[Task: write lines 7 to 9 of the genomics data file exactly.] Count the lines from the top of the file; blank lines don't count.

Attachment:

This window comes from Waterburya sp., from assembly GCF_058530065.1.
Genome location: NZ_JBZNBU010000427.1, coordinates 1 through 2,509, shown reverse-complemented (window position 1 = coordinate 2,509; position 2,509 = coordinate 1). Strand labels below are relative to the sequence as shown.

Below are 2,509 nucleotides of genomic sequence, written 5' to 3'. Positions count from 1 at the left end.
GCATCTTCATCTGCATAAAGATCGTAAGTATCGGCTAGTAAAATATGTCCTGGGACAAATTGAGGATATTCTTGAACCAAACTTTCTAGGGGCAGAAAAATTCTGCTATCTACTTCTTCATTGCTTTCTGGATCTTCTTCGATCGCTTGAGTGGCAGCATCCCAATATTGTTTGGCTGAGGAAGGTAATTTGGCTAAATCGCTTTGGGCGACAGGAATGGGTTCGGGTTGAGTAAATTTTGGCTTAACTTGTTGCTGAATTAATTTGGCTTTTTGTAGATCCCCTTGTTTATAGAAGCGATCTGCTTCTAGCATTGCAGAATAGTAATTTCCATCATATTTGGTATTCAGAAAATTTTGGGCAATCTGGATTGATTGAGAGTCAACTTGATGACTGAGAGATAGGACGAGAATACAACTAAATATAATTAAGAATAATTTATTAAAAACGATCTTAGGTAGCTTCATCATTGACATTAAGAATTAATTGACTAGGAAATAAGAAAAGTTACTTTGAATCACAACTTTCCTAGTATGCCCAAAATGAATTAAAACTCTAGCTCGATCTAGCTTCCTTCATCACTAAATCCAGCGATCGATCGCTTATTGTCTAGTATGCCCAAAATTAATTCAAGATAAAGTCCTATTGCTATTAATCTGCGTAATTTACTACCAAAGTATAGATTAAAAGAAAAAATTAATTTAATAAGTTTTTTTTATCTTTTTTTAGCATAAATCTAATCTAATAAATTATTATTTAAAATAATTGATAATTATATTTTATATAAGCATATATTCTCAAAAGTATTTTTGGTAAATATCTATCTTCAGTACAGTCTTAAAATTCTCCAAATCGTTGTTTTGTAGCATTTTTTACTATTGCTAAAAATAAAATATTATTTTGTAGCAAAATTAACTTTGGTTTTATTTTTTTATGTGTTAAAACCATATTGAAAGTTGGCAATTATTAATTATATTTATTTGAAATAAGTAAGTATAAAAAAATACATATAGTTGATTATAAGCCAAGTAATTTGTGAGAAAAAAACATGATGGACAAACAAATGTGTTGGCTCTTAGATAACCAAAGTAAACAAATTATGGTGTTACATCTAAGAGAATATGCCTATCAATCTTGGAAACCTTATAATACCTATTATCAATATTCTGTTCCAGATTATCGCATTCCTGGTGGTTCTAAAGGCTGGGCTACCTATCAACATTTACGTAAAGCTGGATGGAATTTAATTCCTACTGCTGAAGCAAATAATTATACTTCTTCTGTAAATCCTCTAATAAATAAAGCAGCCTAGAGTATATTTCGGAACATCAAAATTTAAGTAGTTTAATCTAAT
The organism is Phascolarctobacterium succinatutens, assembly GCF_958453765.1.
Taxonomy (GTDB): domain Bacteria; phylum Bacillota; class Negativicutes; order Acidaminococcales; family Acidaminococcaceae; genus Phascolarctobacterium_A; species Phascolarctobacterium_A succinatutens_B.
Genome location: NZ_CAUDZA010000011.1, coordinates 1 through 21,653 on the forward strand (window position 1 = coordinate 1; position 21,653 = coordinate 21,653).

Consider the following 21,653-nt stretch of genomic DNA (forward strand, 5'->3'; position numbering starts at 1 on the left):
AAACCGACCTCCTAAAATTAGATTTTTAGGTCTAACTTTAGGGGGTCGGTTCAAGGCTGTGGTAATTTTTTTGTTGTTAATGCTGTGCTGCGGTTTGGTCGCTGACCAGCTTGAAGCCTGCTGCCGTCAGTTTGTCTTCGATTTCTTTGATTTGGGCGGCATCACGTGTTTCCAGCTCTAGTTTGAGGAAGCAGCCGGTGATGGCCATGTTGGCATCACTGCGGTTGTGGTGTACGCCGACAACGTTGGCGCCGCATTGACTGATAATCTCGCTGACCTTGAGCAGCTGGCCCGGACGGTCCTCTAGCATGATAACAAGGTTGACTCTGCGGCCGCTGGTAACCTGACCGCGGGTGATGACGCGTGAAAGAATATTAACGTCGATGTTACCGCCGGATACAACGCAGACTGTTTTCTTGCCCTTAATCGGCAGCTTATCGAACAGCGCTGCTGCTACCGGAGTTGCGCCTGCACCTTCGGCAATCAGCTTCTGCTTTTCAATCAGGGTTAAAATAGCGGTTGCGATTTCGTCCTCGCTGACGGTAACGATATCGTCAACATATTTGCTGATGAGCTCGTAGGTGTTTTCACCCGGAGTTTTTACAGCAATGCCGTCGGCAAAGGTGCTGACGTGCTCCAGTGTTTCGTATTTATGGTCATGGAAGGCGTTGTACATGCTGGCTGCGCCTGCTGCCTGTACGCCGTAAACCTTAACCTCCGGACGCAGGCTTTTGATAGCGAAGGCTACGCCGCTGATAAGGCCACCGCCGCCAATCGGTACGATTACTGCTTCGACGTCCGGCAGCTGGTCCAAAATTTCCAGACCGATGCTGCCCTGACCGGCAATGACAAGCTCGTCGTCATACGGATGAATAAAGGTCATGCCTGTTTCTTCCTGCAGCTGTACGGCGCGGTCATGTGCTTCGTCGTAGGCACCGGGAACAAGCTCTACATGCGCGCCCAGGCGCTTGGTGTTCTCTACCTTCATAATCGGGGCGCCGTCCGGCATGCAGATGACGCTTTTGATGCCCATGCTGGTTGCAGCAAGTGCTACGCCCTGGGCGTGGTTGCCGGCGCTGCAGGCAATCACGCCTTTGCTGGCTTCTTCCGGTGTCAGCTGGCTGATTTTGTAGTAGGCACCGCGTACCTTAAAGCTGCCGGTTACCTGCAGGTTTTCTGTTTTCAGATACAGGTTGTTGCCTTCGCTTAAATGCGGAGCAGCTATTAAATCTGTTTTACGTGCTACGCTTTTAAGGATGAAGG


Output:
Genome location: NZ_CAUDZA010000011.1, coordinates 1 through 21,653 on the forward strand (window position 1 = coordinate 1; position 21,653 = coordinate 21,653).

Consider the following 21,653-nt stretch of genomic DNA (forward strand, 5'->3'; position numbering starts at 1 on the left):
AAACCGACCTCCTAAAATTAGATTTTTAGGTCTAACTTTAGGGGGTCGGTTCAAGGCTGTGGTAATTTTTTTGTTGTTAATGCTGTGCTGCGGTTTGGTCGCTGACCAGCTTGAAGCCTGCTGCCGTCAGTTTGTCTTCGATTTCTTTGATTTGGGCGGCATCACGTGTTTCCAGCTCTAGTTTGAGGAAGCAGCCGGTGATGGCCATGTTGGCATCACTGCGGTTGTGGTGTACGCCGACAACGTTGGCGCCGCATTGACTGATAATCTCGCTGACCTTGAGCAGCTGGCCCGGACGGTCCTCTAGCATGATAACAAGGTTGACTCTGCGGCCGCTGGTAACCTGACCGCGGGTGATGACGCGTGAAAGAATATTAACGTCGATGTTACCGCCGGATACAACGCAGACTGTTTTCTTGCCCTTAATCGGCAGCTTATCGAACAGCGCTGCTGCTACCGGAGTTGCGCCTGCACCTTCGGCAATCAGCTTCTGCTTTTCAATCAGGGTTAAAATAGCGGTTGCGATTTCGTCCTCGCTGACGGTAACGATATCGTCAACATATTTGCTGATGAGCTCGTAGGTGTTTTCACCCGGAGTTTTTACAGCAATGCCGTCGGCAAAGGTGCTGACGTGCTCCAGTGTTTCGTATTTATGGTCATGGAAGGCGTTGTACATGCTGGCTGCGCCTGCTGCCTGTACGCCGTAAACCTTAACCTCCGGACGCAGGCTTTTGATAGCGAAGGCTACGCCGCTGATAAGGCCACCGCCGCCAATCGGTACGATTACTGCTTCGACGTCCGGCAGCTGGTCCAAAATTTCCAGACCGATGCTGCCCTGACCGGCAATGACAAGCTCGTCGTCATACGGATGAATAAAGGTCATGCCTGTTTCTTCCTGCAGCTGTACGGCGCGGTCATGTGCTTCGTCGTAGGCACCGGGAACAAGCTCTACATGCGCGCCCAGGCGCTTGGTGTTCTCTACCTTCATAATCGGGGCGCCGTCCGGCATGCAGATGACGCTTTTGATGCCCATGCTGGTTGCAGCAAGTGCTACGCCCTGGGCGTGGTTGCCGGCGCTGCAGGCAATCACGCCTTTGCTGGCTTCTTCCGGTGTCAGCTGGCTGATTTTGTAGTAGGCACCGCGTACCTTAAAGCTGCCGGTTACCTGCAGGTTTTCTGTTTTCAGATACAGGTTGTTGCCTTCGCTTAAATGCGGAGCAGCTATTAAATCTGTTTTACGTGCTACGCTTTTAAGGATGAAGG